America Challenged

by William O. Douglas

Avon Books, 1960, paper


A nation usually loses its liberties under the pressures of fear or under the anxieties of actual war. Every ruler or leader, every prosecutor or judge, every legislator who has denied the citizen freedom has been propelled by the feeling of great urgency. Emergencies mount and become an excitable fact in the public mind. Everyone sees the crisis through his own spectacles and doubtless deems his motives the most patriotic of all.

Benjamin Franklin early observed that loyalty oaths were "the last resort of liars." Abraham Lincoln later said, "On principle, I dislike an oath which requires a man to swear he has not done wrong. It rejects the Christian principle of forgiveness on terms of repentance. I think it enough if a man does no wrong hereafter." Experience with loyalty oaths both in England and later on these shores should have taught us that enforced loyalty oaths are very poor guides to future good conduct. Yet since World War II many kinds of loyalty oaths were adopted for federal and state positions. Hundreds of local units of government used them. Oaths were exacted from voters, occupants of public housing projects, teachers, recipients of public welfare, union officials, those seeking tax exemptions (such as religious groups, and even from boxers and wrestlers. Beyond the oaths were the numerous committees, commissions, and boards active in loyalty testing. These inquiries went beyond past and present conduct that had relation to subversion and embraced a wide range of activities (including psychiatric treatment) which were thought to make one a poor "security risk." The figure emerging as the ideal public servant was a faultless, correct, proper, orthodox-and I might add-dull character. The comparison of the ideal with the automaton became pitiless as the loyalty testing moved from the realm of conduct into the zone of ideas and beliefs.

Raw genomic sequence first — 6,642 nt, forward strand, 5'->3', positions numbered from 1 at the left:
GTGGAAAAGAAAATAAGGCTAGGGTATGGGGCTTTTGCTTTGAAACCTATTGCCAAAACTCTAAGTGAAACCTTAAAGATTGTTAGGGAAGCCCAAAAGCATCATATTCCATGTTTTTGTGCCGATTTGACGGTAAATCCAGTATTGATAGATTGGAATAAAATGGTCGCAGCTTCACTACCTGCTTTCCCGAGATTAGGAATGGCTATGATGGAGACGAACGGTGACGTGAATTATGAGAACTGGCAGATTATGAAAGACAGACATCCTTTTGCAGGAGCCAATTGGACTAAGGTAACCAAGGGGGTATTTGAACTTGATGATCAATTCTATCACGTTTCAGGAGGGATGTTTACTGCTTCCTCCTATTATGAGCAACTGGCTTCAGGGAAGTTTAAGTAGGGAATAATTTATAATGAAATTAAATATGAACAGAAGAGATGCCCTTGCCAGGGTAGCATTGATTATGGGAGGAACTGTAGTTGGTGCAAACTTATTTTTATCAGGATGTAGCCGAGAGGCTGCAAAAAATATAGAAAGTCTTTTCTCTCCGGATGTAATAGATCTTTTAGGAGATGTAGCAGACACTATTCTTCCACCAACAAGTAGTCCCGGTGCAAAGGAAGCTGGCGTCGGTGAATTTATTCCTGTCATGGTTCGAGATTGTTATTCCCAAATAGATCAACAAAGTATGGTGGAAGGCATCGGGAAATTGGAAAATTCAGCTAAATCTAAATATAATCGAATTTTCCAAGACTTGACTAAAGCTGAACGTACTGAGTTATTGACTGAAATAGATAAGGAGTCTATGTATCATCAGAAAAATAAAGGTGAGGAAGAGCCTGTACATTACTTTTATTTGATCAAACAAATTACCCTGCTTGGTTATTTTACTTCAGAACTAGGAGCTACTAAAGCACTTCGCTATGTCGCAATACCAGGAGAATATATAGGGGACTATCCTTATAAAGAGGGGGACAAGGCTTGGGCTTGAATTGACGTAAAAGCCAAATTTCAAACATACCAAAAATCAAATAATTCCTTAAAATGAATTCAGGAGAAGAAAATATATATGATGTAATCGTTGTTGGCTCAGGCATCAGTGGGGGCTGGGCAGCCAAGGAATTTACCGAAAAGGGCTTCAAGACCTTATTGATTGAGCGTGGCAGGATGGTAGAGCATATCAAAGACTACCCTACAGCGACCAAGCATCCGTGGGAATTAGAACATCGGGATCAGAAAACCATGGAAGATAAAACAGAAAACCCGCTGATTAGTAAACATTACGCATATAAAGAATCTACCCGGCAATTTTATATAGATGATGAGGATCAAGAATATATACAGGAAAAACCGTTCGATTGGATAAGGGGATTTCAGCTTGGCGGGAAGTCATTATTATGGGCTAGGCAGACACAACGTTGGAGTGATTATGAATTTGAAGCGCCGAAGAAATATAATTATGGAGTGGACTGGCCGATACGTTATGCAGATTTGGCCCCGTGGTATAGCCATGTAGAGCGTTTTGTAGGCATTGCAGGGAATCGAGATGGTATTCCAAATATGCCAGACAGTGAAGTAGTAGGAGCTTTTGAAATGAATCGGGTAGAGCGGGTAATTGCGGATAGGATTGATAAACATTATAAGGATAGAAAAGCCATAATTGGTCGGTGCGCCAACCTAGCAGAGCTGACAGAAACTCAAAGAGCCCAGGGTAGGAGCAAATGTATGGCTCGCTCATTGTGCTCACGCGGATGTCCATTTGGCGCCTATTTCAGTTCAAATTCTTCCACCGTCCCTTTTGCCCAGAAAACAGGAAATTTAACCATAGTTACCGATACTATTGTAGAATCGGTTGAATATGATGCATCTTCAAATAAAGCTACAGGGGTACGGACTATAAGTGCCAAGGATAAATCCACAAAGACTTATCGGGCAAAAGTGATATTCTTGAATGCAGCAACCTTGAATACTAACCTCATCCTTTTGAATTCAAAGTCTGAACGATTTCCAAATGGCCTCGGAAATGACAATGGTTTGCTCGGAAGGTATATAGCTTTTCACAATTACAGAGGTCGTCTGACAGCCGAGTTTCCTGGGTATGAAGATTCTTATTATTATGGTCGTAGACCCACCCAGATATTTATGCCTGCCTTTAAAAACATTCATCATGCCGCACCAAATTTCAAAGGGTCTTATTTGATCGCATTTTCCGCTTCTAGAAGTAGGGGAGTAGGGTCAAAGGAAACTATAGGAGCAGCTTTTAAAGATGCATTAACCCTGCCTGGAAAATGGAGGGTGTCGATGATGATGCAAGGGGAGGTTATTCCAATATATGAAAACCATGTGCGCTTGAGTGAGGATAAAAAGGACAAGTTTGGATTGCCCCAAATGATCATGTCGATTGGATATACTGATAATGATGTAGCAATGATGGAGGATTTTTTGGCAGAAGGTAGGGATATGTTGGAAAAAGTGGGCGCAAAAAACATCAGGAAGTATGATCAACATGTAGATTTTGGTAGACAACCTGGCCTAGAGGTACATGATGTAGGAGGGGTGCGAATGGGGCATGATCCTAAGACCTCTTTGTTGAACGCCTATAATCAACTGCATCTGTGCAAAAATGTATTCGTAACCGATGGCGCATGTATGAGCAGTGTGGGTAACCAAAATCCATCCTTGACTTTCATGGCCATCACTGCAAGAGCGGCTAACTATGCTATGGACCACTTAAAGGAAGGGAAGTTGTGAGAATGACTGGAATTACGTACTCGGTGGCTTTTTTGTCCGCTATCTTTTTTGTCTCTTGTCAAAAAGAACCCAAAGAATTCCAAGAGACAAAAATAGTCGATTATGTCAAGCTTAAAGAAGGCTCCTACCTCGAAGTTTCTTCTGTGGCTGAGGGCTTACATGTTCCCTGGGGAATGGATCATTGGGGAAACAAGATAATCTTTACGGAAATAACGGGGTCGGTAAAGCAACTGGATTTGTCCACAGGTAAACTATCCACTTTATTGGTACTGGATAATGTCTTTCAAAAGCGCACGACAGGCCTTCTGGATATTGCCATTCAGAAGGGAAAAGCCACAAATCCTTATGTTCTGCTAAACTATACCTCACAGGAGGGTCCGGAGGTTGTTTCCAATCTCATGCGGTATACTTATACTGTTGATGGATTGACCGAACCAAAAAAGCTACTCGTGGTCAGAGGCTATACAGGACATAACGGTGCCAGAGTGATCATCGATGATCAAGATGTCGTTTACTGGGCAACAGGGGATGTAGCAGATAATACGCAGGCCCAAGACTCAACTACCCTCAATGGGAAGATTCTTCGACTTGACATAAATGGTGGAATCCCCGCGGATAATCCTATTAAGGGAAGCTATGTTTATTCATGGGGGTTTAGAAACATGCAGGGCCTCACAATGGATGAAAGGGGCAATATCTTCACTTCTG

One measure of our intolerance was the wide scope given to questions under the loyalty program for government employees. We are raised in the Jeffersonian tradition that what a man thinks is not the government's business; it is only his actions that he is accountable for. And we were brought up to think that he is not accountable to government for any actions that do not violate some law of the land. Consider then the following questions in a loyalty investigation of a government employee during recent years

Q. "What were your feelings at that time concerning racial equality?"

Q. "Do I interpret your statement clearly that Negroes and Jews are denied some of our constitutional rights at present?"